As the video shows, the demo is not polished yet but it shows one of the many possibilities that allying Skeltrack with other computer vision software gives us.

Going to GUADEC without leaving town

That’s right, this year GUADEC is taking place in the city I moved to more than 3 years ago in order to become an Igalian: A Coruña. It’s fun to see this event happening just 20 minutes walking from my place when in the previous editions I had to catch several planes in order to attend it 🙂

Going to GUADEC

In this year’s GUADEC, I am presenting two projects I have created:

  • OCRFeeder, the most complete OCR Free Software solution;
  • Skeltrack, the first Free Software library to perform human skeleton tracking from depth buffers such as the ones given by the Kinect.

If this sounds interesting, be sure to attend the talks or have a chat about the projects when you see me.

Since I feel pretty much like a local, I can tell you that you must not leave the town without trying “pulpo á feira” (octopus + olive oil + paprika) or, in case you’re not into cephalopods, just go to some traditional Galician bar, have a beer and enjoy the folk music of Celtic origins.

Skeltrack 0.1.4 “smoothie skeleton”

Here is the new version of Skeltrack, the Free Software library for human skeleton tracking from depth buffers.

Since the last release, I have presented Skeltrack at two events and built a cool demo of what can be done with this library.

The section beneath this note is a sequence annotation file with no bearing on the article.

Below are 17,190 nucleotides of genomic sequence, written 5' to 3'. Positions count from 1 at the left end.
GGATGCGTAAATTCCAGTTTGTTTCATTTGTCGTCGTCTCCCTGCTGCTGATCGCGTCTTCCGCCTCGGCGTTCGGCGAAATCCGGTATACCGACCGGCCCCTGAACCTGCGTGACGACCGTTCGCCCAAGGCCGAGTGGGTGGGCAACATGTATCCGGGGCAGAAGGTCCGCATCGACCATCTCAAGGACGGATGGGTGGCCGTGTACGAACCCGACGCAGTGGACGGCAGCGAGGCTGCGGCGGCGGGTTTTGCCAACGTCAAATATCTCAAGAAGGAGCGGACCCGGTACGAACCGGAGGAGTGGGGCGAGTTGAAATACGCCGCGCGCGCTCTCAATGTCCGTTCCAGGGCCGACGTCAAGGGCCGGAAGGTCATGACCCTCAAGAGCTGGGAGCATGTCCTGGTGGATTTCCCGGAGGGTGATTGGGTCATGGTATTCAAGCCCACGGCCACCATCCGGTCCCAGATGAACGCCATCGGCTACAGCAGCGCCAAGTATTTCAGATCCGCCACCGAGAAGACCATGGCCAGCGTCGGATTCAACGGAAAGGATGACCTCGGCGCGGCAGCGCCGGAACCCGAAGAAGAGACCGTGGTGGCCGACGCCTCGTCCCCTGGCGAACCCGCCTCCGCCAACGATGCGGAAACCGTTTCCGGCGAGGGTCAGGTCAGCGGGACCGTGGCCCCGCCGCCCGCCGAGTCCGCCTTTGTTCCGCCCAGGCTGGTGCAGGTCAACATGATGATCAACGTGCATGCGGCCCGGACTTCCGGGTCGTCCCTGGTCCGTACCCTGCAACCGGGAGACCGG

What’s new

Apart from some bug fixes, this 0.1.4 version also introduces unit tests for making our development easier.
Yet, the big feature introduced in this version is the joints’ smoothing. If you have tried Skeltrack or watched the videos, you might have noticed that the skeleton is all jittery as if the joints were doing some caribbean dance. This is due to noise and other small changes in the depth buffer that happen in devices like the Kinect (and if you are wondering, it happens to the proprietary alternatives as well), so I implemented a way to smooth the joints’ jitters.

Smooth and quiet

This improvement was implemented using Holt’s Double Exponential Smoothing (which, for example, is what Microsoft’s Kinect SDK uses).
There are two properties that control this feature. The self-explanatory “enable-smoothing” property will turn the smoothing on or off and the “smoothing-factor” determines how much it should be smoothed. This value ranges from 0 to 1 and works as described in the mentioned Holt’s algorithm: values closer to 0 will give more weight to previous values of the joints as opposed to values closer to 1 that will consider the latest and current joints’ values more important. This means that values closer to 0 will offer a better smoothing but a bit of lag might be noticed so users should really choose this value themselves, as there’s no “good for all” factor. The smoothing is enabled by default with a factor of 0.5.

To show how well this might improve your Skeltrack-powered application, here is a video showing Skeltrack with the smoothing disabled and then enabled with a factor of 0.25.


(direct link to video in Vimeo)

The application shown in the video is the Kinect example we ship with Skeltrack which was also updated to allow controlling the smoothing feature.

Contribute

There are still a good number of tasks to be done that will improve Skeltrack. You can contribute too by forking the project at GitHub and sending us patches or you can of course hire Igalia to boost its development and make it rock even harder.

Let me know of any applications you’re developing with Skeltrack and how we can make it better. Check out the documentation and file some bugs if you run into trouble.

Stay smooth.